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build-measure-learn

 build-measure-learn


The term “Lean” was first used by John Krafcik in an article in 1988 called “Triumph of the Lean Production System.” Krafcik worked as a mechanical engineer at NUMMI, the joint manufactory of Toyota and GM in California, before taking his postgraduate diploma from MIT. He used the term “lean manufacture” to refer to a methodology for producing products and services. This methodology focuses on the elimination of waste and the improvement of consumer experience.

It is important to mention a term also associated with “lean manufacture“, which is even in our days popular in terms of design. The term Kanban emerged from the Toyota Lean project, and comes from a Japanese word which means soon. The main idea behind Kanban is to avoid starting more activities than those that can be accomplished.

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The Lean way of production that has completely changed the 80’s manufacture, is coming to change a new kind of industry known as the “startup industry”.

 

The Lean Startup movement argues that the”lean manufacture” and Kanban principles can be used to improve business processes. The most prominent supporters of the movement are Steve Blank with “Customer Development Method” (2005), Eric Ries with “Lean Startup” (2001) and Alexander Osterwalder / Yves Pigneur (2009) with “Business Model Generation“.

The basic idea behind the Lean Startup movement is that innovation in business is associated with considerable uncertainty. Therefore, it is not the best move to use significant resources and becomes committed to a product or business model before testing the firm’s assumptions on the market.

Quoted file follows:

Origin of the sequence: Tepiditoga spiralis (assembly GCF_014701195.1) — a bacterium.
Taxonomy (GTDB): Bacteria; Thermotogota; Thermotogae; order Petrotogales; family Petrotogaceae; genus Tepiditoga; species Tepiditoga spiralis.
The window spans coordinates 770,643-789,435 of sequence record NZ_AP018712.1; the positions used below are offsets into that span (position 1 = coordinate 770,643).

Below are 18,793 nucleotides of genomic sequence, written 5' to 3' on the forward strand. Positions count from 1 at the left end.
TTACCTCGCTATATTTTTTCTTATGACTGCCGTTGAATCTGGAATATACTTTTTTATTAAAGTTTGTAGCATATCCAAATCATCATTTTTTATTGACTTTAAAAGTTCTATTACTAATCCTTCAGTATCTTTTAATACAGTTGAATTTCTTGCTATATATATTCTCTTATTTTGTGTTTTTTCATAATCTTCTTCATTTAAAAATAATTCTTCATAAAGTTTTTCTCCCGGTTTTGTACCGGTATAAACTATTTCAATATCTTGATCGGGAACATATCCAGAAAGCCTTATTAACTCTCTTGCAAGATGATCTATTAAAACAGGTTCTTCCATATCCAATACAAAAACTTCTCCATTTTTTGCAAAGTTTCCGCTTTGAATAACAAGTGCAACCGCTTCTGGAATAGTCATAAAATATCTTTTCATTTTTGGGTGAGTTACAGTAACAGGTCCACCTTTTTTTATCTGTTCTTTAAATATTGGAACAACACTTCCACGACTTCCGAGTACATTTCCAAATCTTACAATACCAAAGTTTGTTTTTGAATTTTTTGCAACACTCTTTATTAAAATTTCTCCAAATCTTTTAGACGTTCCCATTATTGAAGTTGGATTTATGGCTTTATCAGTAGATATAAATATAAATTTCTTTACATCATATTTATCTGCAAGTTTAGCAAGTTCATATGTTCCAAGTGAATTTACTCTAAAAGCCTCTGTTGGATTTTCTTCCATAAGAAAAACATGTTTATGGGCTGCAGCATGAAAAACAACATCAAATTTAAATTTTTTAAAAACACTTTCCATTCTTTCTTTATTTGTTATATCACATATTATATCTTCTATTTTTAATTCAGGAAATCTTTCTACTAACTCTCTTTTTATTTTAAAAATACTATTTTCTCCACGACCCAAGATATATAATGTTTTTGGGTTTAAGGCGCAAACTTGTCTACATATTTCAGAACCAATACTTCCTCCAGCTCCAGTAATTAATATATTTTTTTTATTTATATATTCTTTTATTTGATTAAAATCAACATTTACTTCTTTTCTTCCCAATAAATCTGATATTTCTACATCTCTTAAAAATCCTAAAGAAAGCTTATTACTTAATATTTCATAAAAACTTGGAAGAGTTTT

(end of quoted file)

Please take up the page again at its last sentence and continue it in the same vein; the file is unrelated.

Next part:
To avoid wasting time and resources in order to create products that the market just does not need, Eric Ries suggests developing a minimal sustainable product (MVP). It’s a prototype that has enough functionality to be tested from the market, but it does not cost much to be grown. The prototype is then promoted on the market in order to test the fundamental prerequisites for its success.

Building on the “Build – Measure – Learn” methodology, Eric Ries argues that the final product that comes out on the market will be exactly what the consumer needs.

Build
By creating an MVP, a business can test its assumptions about the market that wants to launch its product. An MVP has only the necessary operating characteristics and is manufactured at the lowest possible cost. Many times, technology companies make more than one MVP to make more measurements in a shorter period of time and to promote an integrated product faster on the market.
Measure
It is very important for companies to give quality time to the process of measuring and analyzing the results. With this step, and with a lean process of developing a product, companies can really understand if their MVP has value and what they need to improve. They also need to focus on significant performance indicators, especially those that grow as demand for the product grows.
Learn
The final step in this recurring process is the step of understanding. The analysis of the results gives some conclusions on which future decisions about the product should be based. Sometimes, this is the most difficult step in the whole process, because the results may not be so encouraging. This fact leads to the effect of making a pivot change. By firmly maintaining the company's vision and principles towards the consumer, the company will have to change its direction to meet the needs of the market.

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Many groups of people decide to start a startup project, not just to follow the trend but by necessity. Most of the time, financial resources are limited and time is running dangerously. The “Lean Startup methodology helps all these groups understand the market quickly and economically. This does not mean of course that all these teams will succeed, because we must not forget that startup projects are based on assumptions about the market. Most products that manage to survive are ultimately what the market needs. This is the main idea of ​​”Lean Startup“.

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Changing the direction of a business route, whether this change is major or minor, involves great risk. But the risk is what often leads to the great success and overthrow of market data. With the right strategy and methodology, success is a step closer!

 

E.L. & A.P.